These paintings are part of a larger series I’ve been working on to try to come to terms with loss after loss of so many people who were important and dear to me. I had a lot of false starts, searching for a way to make images that might evoke the complexity of feelings swirling in the wake of so much death. Is it even possible to encapsulate and concretize the acute sadness, disorientation, and longing that comes with grief?
I made a list of all the people who have passed in my life, dozens of lovely, complicated people, and I set out to make one painting representing each person. It did not take long for me to see that this direction would not work. My paintings were too literal. Too narrative. How could this be? Our relationships are so personal, so private, twisting and turning with the nuances of an inside joke or a moment of deep silent connection. Why was it so difficult to depict these precious attachments using color, shape, and form?
I began to find my way with my paintings when I let go. Marks became looser, softer, more ambiguous . . . open, it seemed, to a less earthbound reality. And while I had thought that each painting’s title would honor each person by name, the word Spirit emerged, and then I was on my way. Blithe Spirit, Kindred Spirits, Free Spirit, and Spiriting Away speak to the duality of our spiritual natures. Maine Arts Journal’s notion of Marks and Tracks is apt: We are ethereal beings in a material world, leaving Marks and Tracks with our work, our families, and the countless memories of everything carried forward by the living.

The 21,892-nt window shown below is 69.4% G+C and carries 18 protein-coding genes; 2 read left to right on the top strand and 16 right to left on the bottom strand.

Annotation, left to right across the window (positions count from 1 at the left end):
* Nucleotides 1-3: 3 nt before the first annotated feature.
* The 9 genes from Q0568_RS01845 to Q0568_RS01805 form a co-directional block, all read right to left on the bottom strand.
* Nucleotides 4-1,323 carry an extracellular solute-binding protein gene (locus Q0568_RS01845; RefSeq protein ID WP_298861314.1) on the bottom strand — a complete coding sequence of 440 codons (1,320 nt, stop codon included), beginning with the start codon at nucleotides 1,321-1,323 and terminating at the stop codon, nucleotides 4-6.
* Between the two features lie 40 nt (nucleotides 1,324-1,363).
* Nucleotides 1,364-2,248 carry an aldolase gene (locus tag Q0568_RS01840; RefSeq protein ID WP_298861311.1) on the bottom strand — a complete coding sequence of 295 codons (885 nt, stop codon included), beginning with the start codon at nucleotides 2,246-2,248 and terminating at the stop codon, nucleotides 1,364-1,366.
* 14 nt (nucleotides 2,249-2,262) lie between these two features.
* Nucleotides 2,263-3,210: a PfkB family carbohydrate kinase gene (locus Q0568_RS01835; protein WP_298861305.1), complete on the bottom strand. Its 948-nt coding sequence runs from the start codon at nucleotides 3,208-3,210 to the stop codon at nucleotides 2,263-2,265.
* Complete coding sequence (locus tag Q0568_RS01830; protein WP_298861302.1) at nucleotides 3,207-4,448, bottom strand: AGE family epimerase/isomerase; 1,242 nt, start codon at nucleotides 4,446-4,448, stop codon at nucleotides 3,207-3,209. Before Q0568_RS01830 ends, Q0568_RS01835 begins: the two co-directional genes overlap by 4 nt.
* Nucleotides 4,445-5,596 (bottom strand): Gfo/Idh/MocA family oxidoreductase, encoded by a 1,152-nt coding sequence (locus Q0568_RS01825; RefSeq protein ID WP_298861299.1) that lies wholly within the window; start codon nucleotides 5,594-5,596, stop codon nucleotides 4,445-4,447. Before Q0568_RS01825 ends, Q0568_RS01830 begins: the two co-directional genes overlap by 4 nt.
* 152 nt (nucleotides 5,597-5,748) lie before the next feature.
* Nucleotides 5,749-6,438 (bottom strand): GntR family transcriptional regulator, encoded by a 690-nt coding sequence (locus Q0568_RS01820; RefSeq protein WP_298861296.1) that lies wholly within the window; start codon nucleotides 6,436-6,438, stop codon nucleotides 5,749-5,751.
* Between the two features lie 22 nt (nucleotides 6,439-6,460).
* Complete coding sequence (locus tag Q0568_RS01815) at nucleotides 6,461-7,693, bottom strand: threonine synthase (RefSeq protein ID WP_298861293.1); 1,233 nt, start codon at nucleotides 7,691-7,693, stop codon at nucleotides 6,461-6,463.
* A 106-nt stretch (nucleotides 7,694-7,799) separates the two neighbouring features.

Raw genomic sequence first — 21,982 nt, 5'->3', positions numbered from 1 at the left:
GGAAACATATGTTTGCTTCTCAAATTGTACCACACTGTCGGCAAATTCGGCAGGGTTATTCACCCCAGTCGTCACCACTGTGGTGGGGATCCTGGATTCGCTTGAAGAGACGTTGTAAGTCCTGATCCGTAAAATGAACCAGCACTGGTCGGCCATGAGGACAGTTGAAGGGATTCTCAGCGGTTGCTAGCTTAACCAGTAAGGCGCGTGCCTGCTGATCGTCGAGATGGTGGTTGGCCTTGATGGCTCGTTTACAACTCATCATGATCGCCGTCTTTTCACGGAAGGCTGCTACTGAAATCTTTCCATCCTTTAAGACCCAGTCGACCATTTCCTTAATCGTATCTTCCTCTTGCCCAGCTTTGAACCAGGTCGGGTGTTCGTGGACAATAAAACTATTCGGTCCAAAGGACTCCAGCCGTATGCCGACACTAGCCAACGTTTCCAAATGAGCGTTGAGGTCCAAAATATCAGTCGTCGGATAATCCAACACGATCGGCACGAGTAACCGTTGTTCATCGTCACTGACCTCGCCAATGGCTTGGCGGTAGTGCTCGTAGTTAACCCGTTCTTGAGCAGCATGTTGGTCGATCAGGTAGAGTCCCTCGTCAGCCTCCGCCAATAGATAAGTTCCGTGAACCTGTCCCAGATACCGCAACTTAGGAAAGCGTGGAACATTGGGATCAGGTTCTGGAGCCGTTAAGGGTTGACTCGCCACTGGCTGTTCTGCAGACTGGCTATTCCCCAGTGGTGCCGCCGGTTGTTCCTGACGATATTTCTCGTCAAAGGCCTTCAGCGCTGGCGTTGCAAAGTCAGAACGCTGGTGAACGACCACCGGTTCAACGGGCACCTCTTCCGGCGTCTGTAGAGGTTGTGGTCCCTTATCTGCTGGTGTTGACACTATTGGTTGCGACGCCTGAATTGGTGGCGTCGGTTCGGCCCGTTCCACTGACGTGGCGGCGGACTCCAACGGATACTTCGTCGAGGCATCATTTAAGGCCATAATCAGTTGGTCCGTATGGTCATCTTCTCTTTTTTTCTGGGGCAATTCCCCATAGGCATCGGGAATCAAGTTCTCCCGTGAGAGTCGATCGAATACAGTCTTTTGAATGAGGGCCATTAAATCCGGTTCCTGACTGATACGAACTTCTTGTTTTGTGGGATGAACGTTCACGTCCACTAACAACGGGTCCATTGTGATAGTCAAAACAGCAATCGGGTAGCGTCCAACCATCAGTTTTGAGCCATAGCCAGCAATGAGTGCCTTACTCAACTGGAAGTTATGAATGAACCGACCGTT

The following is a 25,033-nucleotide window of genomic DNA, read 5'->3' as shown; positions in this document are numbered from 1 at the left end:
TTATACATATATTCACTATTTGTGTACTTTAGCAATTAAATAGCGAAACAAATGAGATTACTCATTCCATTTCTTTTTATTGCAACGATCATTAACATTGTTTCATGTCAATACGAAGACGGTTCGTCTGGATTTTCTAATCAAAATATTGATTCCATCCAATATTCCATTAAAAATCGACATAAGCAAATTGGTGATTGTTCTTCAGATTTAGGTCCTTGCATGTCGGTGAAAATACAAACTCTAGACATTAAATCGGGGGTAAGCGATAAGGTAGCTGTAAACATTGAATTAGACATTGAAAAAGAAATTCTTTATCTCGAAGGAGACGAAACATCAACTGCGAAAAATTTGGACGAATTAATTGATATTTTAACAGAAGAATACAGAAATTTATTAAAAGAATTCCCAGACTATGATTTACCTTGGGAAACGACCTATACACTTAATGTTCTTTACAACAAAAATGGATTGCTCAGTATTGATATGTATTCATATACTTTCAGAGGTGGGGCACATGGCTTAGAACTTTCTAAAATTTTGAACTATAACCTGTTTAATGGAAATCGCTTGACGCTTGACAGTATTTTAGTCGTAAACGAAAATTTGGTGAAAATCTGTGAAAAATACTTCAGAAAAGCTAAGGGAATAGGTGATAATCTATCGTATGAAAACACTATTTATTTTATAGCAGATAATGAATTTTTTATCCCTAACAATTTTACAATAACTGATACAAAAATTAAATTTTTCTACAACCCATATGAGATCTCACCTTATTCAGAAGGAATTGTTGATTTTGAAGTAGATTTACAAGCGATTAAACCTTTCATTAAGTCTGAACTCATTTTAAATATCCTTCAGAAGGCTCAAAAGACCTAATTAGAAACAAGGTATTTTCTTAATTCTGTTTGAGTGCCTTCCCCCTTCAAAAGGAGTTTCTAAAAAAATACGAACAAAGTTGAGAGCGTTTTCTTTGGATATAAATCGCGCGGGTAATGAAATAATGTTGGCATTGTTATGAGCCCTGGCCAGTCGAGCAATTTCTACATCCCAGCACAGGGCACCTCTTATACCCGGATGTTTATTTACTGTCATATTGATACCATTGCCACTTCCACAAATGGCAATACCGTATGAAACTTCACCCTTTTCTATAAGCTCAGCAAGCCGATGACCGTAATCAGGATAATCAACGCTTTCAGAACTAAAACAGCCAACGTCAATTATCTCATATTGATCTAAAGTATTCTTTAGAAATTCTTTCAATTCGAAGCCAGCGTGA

I had been bewildered to find that the older I got, the more difficult it was to accept the transience of all things. It’s not as if I had only recently turned toward this truth. When I was a young girl, my father always made a point to tell me, “this is not a dress rehearsal,” and I understood the urgency of his message. This moment . . . that’s really all we have. What do we choose to do? To say? To aspire to be? Each choice adds to the accumulation that becomes who we are. Each minuscule or grand gesture contributes to the whole compost pile of our lives.
So how can we live with ease, as we flow through the river of Life and Love and Loss? Making images helps. And as my watercolor paintings showed me, so much hinges on knowing when to hold on and when to let go.
Image at top: Marcie Jan Bronstein, Spiriting Away, watercolor and salt on paper, 9 x 9 in., 2021.
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